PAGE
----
Countryfile goes down to the woods in West Sussex.
Ellie Harrison spends the day with expert woodsman Ben Law, and looks back at some memorable moments from past programmes exploring our forests, ancient and modern.
Ben first captured our imagination when he appeared on national television building his own woodland retreat. A decade on, Ellie gets to grips with Ben's latest project, eco-caravans, and gets a glimpse of some of the creatures that share his home in Prickly Nut Wood.
The programme also looks back at Julia Bradbury's visit to England's largest, manmade forest, which she discovers is a real haven for wildlife.
Meanwhile, Matt Baker takes on Devon's best in the Blackdown Hills, trying his hand at pleaching, a traditional way of hedging with growing trees.
And John Craven discovers the secrets of the Celtic rain forest deep in the heart of Snowdonia, among other highlights.
Ellie’s Day In The Woods
This week, Ellie Harrison helps woodsman Ben Law to harvest his sweet chestnut coppice in West Sussex, whilst she looks back at some of the stories we’ve done about woodlands on Countryfile. Ellie spends the day with Ben, learning about the management, ecology and uses of his wood. She joins him to fell a tree and then helps to transport it, by horse, down to his workshop with the help of horse loggers Dave and Gaye Botting. Down at the workshop Ben’s apprentices are using the coppiced chestnut to build a wooden caravan. Ellie looks at a caravan, built earlier by apprentice Max Lyne, and has a go at powering his lights using cycle power. She also joins moth expert Penny Green to find out what kinds of autumnal moths live in the woods.
Over the last thirty years the Forestry Commission has been transforming Kielder Forest, one of Europe’s largest man-made woodlands, from mainly sitka spruce into a thriving mix of conifer and broadleaf trees. The forest now supports some of Britain’s most treasured wildlife and it’s a stronghold for the English red squirrel. Julia Bradbury visits the industrial heart of the forest to see how a 150 thousand acre woodland earns its keep. Plus she helps ornithologist Martin Davidson to ring the new population of tawny owl chicks.
Snowdonia’s Celtic Rainforest
John Craven joins the Woodland Trust at their new ‘Celtic rainforest’ site – Cwm Mynach. Weatherman David Lee shows him how a mixture of continuous rain and thick tree cover has created uniquely moist conditions under the canopy. Then botanist Ray Woods takes John on a microscopic tour of the special lichens and mosses, which have made their home under the trees. Finally John helps Woodland Trust warden Kylie Jones Mattock remove invasive non-native spruce and pine trees, as part of her efforts to expand the ancient broadleaf woodland.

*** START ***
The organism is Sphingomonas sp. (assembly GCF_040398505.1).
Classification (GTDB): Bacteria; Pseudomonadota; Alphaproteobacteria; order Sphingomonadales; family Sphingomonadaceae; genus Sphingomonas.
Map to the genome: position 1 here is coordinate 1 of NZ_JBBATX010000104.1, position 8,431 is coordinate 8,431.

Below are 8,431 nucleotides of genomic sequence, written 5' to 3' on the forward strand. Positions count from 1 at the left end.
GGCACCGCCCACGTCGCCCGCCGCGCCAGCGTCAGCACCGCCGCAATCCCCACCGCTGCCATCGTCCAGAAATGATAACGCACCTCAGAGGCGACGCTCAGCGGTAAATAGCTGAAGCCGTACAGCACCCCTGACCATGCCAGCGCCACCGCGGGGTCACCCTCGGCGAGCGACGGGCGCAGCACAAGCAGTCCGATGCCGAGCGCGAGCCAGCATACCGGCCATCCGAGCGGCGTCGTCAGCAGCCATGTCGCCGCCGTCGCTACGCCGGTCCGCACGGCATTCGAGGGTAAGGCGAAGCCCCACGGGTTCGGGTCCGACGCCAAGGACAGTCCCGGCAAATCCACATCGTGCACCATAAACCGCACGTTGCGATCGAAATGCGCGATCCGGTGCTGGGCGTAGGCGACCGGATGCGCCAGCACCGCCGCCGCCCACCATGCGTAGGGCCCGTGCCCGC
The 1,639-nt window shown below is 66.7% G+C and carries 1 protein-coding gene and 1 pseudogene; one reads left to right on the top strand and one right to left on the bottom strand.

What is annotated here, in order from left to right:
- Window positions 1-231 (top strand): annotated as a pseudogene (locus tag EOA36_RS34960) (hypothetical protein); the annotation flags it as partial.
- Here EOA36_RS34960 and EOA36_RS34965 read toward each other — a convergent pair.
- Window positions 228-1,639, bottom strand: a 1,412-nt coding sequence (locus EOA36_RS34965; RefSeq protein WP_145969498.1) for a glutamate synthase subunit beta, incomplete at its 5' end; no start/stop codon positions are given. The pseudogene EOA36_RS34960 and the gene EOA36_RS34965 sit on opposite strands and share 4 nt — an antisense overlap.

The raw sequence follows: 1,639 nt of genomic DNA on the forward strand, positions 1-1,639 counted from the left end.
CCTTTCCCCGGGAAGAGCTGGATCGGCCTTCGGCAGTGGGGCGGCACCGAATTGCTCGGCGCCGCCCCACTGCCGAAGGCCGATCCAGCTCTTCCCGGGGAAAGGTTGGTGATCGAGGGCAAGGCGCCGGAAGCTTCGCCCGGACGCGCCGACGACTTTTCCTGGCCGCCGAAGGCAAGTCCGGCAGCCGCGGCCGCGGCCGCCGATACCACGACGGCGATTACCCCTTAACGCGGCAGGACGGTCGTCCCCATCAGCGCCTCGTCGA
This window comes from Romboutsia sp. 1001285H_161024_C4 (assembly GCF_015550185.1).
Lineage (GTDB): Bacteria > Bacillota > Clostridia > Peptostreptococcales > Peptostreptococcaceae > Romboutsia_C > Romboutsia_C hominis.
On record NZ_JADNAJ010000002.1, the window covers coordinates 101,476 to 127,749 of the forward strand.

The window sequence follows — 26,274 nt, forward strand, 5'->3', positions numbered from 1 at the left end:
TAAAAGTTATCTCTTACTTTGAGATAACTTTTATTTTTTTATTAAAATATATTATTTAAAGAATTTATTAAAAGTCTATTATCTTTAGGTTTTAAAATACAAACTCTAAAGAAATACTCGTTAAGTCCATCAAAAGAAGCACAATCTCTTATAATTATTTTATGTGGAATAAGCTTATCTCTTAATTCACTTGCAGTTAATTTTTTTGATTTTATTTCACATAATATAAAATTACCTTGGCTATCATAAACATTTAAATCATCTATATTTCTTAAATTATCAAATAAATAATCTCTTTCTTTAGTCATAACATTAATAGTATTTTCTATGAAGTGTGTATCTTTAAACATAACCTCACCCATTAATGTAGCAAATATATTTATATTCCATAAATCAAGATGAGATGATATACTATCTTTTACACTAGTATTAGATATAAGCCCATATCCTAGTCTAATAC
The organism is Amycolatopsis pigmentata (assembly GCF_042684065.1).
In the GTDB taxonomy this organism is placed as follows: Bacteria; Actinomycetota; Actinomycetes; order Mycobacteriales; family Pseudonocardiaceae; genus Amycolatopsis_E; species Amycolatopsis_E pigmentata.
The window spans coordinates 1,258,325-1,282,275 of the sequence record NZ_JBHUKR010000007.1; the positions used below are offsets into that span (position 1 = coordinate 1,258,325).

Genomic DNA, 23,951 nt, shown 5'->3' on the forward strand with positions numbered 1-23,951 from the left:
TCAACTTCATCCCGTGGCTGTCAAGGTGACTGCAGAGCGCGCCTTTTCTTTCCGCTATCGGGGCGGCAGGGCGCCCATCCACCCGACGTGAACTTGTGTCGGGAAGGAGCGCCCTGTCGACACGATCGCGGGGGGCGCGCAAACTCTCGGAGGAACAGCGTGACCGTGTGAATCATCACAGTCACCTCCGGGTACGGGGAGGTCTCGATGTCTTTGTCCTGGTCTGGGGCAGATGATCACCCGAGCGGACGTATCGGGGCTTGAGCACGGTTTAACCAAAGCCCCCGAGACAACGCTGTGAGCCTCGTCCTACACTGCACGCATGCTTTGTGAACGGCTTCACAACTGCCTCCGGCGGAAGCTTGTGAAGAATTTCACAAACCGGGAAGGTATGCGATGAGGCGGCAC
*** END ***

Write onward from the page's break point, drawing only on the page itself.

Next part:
Kent is covered with trees and not just of the orchard variety. More than a fifth of the Kent countryside is woodland, harking back to the days when trees were at the centre of a thriving rural industry. Matt Baker gets stuck in with the people who are once again making the trees pay. They are reinvigorating their sweet chestnut coppices and providing renewable fuel for local businesses and schools. He also discovers that a dull axe isn’t as useless as it sounds when it comes to the traditional craft of pale-making.
Adam, Pigs and Longhorns
Adam Henson is heading to Golden Valley in Herefordshire to find out about the benefits of farming pigs in the woods. Ray Harris has been keeping Tamworth pigs for over 15 years and keeps them in woodland to clear the undergrowth and help regenerate the land. Later in the programme, Adam visits fellow farmer Russell Bachelor on his farm in Somerset. Russell and his family have recently moved into new areas of business after their dairy herd was struggling to make a profit. Adam is particularly interested in Russell’s herd of 80 Longhorn cattle and how they graze and survive in the woodlands.
Woodland Living With Jules
Sherwood Keogh is a ‘bodger’ who has lived and worked in his Herefordshire wood for 16 years. Jules Hudson goes along to see what life is like living in the woods. He helps Sherwood with the biggest project of his life – building his own wooden house in the centre of the wood.
Matt’s Hedge Laying Challenge
The Blackdown Hills are a designated Area of Outstanding Natural Beauty straddling the border between Devon and Somerset. The fields and lanes there are dominated by high hedgerows mounted on banks in the traditional Devon style. Matt Baker joins local hedge layers to learn the tricks of this ancient trade. Helped by George Pidgeon he enters a competition to lay as much hedge as possible in one hour. But there’s something suspicious about their challengers.
|Series Producer||Teresa Bogan|
|Series Producer||Teresa Bogan|